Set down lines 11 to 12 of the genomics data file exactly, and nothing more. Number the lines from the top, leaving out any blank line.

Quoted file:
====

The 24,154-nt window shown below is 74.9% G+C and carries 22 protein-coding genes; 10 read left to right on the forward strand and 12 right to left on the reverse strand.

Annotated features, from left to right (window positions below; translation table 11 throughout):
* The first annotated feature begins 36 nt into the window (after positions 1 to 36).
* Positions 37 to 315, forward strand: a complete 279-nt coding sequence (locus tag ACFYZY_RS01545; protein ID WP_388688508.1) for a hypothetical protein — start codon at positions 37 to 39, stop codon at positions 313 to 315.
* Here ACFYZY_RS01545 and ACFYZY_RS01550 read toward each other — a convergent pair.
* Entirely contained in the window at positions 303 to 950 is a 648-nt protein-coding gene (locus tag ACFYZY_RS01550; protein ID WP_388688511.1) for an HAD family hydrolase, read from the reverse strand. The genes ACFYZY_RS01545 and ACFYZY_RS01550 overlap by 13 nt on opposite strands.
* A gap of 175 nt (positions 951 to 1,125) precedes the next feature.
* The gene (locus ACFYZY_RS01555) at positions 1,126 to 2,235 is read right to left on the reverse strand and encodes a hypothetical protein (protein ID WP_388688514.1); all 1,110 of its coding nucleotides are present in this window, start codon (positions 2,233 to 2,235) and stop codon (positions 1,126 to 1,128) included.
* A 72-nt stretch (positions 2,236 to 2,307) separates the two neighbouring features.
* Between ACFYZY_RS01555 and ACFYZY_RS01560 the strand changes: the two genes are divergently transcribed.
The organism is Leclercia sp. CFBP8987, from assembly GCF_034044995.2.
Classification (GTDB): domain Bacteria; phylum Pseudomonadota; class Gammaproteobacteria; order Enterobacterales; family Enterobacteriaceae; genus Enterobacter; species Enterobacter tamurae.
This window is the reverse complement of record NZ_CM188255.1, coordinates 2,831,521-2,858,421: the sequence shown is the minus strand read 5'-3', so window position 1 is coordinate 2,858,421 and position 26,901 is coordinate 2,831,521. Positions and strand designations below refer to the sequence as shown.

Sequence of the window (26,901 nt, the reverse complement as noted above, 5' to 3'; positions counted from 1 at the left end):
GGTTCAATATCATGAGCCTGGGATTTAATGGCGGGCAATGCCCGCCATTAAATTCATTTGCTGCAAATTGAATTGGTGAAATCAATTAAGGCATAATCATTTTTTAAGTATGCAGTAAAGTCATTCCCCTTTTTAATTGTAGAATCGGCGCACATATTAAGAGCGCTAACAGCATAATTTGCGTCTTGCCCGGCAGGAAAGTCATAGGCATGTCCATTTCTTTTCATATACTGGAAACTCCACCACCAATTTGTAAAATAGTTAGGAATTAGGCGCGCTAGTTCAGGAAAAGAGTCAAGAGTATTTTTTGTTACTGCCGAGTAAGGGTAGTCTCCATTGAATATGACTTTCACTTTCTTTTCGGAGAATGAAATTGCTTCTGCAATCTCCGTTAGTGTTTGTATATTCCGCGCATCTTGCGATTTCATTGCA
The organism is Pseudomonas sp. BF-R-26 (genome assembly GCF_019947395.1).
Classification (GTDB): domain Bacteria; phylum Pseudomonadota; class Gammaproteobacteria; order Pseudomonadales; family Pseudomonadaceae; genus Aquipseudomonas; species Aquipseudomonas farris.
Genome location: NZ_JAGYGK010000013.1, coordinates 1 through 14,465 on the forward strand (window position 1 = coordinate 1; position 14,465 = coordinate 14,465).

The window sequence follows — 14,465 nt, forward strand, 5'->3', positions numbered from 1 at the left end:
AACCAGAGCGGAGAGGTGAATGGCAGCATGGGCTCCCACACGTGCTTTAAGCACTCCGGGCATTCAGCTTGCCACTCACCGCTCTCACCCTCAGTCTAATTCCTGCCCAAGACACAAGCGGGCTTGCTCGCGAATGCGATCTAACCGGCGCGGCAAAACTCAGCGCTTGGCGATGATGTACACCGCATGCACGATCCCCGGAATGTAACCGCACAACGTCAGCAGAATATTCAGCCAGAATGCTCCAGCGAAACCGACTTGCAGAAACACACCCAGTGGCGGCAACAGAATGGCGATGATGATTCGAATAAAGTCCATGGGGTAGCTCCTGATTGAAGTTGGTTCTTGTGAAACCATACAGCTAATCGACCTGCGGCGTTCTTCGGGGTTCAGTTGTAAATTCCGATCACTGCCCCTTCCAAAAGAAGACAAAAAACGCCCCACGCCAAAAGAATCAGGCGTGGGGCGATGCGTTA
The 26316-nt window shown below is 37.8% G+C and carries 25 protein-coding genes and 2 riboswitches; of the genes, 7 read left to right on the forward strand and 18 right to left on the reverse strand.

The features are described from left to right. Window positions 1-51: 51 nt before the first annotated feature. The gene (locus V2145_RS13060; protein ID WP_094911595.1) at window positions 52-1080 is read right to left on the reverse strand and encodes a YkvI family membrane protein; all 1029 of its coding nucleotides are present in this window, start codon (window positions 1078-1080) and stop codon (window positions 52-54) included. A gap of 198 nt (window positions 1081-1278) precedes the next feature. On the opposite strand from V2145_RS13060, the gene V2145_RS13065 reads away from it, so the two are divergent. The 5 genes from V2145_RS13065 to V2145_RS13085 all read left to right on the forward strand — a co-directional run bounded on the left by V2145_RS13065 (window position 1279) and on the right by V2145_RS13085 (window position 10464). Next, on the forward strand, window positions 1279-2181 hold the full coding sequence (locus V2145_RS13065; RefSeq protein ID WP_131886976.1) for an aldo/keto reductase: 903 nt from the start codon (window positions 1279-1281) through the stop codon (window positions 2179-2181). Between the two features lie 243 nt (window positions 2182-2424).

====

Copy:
The organism is Leclercia sp. CFBP8987, from assembly GCF_034044995.2.
Classification (GTDB): domain Bacteria; phylum Pseudomonadota; class Gammaproteobacteria; order Enterobacterales; family Enterobacteriaceae; genus Enterobacter; species Enterobacter tamurae.